(There were, however, times when I felt an equally apt title would have been, "Yes, you really are fucked up, no matter what you think, and it's all mommy's fault!" I'm fairly certain that my parents' toilet training techniques contribued nothing to why I'm a hot mess. In fact, I'd be willing to bet their success in that endeavor has significantly aided me in my quest to be anything other than a filthy hermit. Just sayin'. That part made me choke on my tea.)
Two quotes from the book that I really liked:
"The true opposite of depression is neither gaiety nor absence of pain, but vitality--the freedom to experience spontaneous feelings." [p. 61:]
"...I can understand my suicidal ideas better now, especially those I had in my youth...because in a way I had always been living a life that wasn't mine, that I didn't want, and that I was ready to throw away." [p. 62:](less)
On one level, this is a frivolous, entertaining story about a couple, their marital difficulties, and the little heathen they call their son (the "ble...moreOn one level, this is a frivolous, entertaining story about a couple, their marital difficulties, and the little heathen they call their son (the "blessing" of the title). On a deeper level, Mitford skillfully tells of culture clash, love, and family dysfunction, using her own situation (and clear-eyed self awareness) to poignant effect. The humor is more subtle than that of Pursuit of Love and Love in a Cold Climate, some has faded due to time, but The Blessing is still laugh out loud funny in parts and giggle-worthy throughout most of the pages. Finally, I hold up Sigi, the little brat, as yet another reason why I am never having children. Thank you, Nancy, for reinforcing that wise decision.(less)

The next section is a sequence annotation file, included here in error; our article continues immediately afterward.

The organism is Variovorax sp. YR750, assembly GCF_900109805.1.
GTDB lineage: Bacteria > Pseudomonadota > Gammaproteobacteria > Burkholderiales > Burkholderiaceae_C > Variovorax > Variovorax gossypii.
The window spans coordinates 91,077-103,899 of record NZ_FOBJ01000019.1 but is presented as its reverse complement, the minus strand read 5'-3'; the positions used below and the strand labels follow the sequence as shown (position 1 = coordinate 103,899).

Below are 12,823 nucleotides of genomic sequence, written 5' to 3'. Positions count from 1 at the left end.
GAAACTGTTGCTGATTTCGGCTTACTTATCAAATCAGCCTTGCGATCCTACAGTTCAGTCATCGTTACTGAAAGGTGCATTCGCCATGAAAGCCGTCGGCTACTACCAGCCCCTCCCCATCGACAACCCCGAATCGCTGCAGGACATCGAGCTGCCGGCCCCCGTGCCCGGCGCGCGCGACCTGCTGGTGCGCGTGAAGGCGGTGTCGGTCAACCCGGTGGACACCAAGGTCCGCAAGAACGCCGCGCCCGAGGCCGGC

**spoiler alert** Stalking Irish Madness is a good read, one that at times is incredibly gripping, but it falls short of the excellence it could have...more**spoiler alert** Stalking Irish Madness is a good read, one that at times is incredibly gripping, but it falls short of the excellence it could have achieved. The family history is deftly handled, emotional without being draining, keeping the first third of the book tightly focused and moving at a brisk pace. At that point, I couldn't put it down. The shadow cast over this family by schizophrenia is tangible, and Tracey beautifully presents the dread and ultimate heartbreak as two of his sisters, one after the other, succumb to the disease.